Photography by Shelby Tauber.

When he was 15, Ross Demers worked as a dishwasher at Spring Creek Barbecue. 

The Richardson native never planned to start a career in the restaurant industry, but that’s what happened.

Demers didn’t finish high school, and didn’t go to college. But by the time he was 18, Demers had moved to Los Angeles to attend the California School of Culinary Arts. Then he went to Vail, Colorado, and worked at a hotel restaurant for about 1.5 years. 

 At some point, he filled out an application online, and in 2008, he was offered a job as a cook at the Rosewood Mansion on Turtle Creek. 

“I had no desire to come back to Dallas,” Demers says. “I was really enjoying myself in Vail. Just, things happened. Just kind of got broke and had to come home.”

The job opened doors and allowed him to take positions at his pick of Dallas restaurants. That lasted seven years.  

In 2015, at age 30, Demers opened his first restaurant, On the Lamb. It was the ultimate goal for him since he started out in the industry; not doing so would be a waste of time and money, he says. 

On the Lamb was located in Deep Ellum, a neighborhood Demers says he thought would become “the next food hub.” 

The place closed after 11 months. 

“Owning a restaurant is one thing,” Demers says. “Owning a restaurant in an area where you can get any drug you want when you’re 30 years old — that was just a total nightmare. Seven years ago, I wanted to open that up, be the coolest person in the world and get a James Beard Award. Things are a lot different these days. But that was my ultimate goal in Deep Ellum.”

For about five years after the restaurant closed, Demers was a chef at restaurants such as Local Traveler at Gaston-Garland-Grand, Beverley’s and Flora Street Cafe. 

He was at Flora Street Cafe when it closed, and then took a two-year break to prepare for his next restaurant.

Demers says he wasn’t discouraged after On the Lamb closed because he learned from his mistakes. It provided him firsthand experience of what it would take to own and operate his own restaurant.   

“After you have one and have complete freedom to do whatever you want, you will never be happy again working for someone else,” he says. 

Demers wanted a location that wasn’t “oversaturated.” In Old East Dallas, the restaurant would either be an instant success or failure, he predicted, and was looking for a challenge, he says. Because he didn’t have many investors, he was paying close attention to rent prices, too.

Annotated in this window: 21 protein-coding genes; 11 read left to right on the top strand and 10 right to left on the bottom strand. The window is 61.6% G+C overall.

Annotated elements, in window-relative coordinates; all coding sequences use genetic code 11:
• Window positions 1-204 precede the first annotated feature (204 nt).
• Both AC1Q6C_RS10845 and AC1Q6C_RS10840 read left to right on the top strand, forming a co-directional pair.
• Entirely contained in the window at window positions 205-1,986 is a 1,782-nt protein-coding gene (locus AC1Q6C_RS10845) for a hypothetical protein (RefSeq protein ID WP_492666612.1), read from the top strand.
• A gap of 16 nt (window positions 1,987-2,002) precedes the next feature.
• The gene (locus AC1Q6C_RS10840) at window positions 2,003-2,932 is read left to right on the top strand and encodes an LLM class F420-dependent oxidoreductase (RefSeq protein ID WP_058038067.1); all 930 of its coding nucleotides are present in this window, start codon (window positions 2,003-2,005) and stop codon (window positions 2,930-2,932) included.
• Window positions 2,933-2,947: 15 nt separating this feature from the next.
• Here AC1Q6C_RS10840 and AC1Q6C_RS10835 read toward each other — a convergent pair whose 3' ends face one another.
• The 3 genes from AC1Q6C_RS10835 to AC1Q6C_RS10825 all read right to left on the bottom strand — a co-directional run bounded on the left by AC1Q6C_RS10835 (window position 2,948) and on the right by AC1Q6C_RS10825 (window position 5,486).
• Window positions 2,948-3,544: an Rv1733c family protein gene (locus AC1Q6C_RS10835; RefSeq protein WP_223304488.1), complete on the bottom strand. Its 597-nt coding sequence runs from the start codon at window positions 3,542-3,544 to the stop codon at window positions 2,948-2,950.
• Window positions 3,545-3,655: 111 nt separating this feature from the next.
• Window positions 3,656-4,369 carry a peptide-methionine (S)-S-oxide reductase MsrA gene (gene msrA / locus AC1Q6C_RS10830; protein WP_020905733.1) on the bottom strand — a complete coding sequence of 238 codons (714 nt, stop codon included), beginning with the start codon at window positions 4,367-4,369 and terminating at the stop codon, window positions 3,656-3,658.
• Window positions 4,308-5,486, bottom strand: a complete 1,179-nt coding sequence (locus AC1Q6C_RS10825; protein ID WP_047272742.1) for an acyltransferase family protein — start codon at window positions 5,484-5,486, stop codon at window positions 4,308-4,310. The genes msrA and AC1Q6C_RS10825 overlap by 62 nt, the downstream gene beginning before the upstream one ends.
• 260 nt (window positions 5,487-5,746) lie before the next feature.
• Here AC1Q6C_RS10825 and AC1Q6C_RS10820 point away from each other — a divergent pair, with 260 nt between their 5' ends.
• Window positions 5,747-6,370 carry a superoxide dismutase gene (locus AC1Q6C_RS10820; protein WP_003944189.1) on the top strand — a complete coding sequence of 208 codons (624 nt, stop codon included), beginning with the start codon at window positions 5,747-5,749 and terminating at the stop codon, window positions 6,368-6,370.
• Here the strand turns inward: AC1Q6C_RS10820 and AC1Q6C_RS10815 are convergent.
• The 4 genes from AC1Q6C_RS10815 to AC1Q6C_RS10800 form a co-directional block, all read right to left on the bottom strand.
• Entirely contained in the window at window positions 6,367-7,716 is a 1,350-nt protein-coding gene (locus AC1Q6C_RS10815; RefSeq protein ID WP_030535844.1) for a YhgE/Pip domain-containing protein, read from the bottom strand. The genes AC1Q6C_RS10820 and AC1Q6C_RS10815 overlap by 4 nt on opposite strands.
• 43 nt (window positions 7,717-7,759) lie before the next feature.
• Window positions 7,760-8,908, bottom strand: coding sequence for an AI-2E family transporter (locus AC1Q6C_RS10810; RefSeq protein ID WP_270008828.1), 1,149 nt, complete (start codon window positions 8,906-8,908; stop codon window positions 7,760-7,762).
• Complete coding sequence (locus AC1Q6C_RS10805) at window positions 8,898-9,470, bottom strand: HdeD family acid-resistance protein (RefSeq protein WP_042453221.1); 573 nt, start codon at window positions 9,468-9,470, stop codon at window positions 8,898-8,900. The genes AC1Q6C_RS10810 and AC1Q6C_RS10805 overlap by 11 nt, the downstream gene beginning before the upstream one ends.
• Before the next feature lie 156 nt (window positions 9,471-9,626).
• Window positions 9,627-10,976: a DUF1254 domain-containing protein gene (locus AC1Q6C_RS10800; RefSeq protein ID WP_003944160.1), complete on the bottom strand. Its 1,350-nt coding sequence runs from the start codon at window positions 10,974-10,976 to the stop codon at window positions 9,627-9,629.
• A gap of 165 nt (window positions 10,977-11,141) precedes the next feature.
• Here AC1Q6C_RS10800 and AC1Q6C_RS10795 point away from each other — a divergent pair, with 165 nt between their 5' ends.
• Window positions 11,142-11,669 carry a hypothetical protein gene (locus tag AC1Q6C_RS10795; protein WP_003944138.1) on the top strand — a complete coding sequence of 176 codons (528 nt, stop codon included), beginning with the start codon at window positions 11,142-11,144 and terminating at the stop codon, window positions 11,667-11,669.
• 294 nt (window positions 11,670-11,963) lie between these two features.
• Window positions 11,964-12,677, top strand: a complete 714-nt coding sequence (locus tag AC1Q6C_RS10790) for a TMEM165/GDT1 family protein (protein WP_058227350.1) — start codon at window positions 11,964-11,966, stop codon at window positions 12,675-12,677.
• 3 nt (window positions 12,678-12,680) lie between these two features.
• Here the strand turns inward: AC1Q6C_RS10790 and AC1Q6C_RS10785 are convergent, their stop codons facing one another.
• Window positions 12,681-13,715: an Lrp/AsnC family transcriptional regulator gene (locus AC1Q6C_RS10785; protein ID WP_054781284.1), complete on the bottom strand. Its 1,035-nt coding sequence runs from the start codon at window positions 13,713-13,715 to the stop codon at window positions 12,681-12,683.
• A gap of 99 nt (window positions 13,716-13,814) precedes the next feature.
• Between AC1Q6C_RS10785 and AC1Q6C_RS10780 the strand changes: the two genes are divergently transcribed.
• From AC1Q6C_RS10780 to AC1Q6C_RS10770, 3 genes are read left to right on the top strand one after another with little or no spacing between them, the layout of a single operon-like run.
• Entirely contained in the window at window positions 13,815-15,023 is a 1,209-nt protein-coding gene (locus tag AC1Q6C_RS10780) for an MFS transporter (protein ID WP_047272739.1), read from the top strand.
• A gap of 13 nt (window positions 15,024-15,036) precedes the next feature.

For the name, Demers chose Cry Wolf. He says it’s a tribute to his mother, who often told him the story of The Boy Who Cried Wolf. It opened last November on Gaston Avenue near N. Carroll Avenue.

There are 20 seats in the main dining room and 12 at the bar. Demers did a lot of the work himself inside — the painting, the back bar, the ceiling, the floors, the bathrooms. He says people compare the interior to a Laurel Canyon bungalow. However, at the time of the interview, he was working on a collage of the one-star reviews diners have given and planned to display the art at the restaurant. 

They’re eventually going to have a speakeasy in the back, but the top priority now is setting up the patio for when the weather is cooler. It will be its own concept with its own menu, a smaller list of “casual” food, frozen drinks and cocktails. 

The menu at Cry Wolf changes often. Demers keeps in close communication with purveyors to find out what’s fresh, be it fish or gamebirds. Along with a few others at the restaurant, he crafts the menu around ingredients. Demers says he doesn’t offer many hoofed animals like beef or pork because he doesn’t particularly care for them, and there are plenty of other places in Dallas serving them.

Demers describes the style of food at the restaurant as “spontaneous,” using a classic French technique with a California-North African influence. Some dishes resemble Asian cuisine, and others resemble Moroccan. As far as ingredients, fish and mushrooms regularly make an appearance.  

“I still come in and I’ll change four things on the menu because my brain doesn’t stop — ever,” he says. “We’ll reprint at least one thing every single day.”

An average meal at Cry Wolf costs about $60 per person. Demers says he doesn’t think that’s too expensive, when the quality of ingredients is factored in. 

“I don’t need any damn awards,” he says. “And as long as people get the restaurant, I’m as happy as pie.”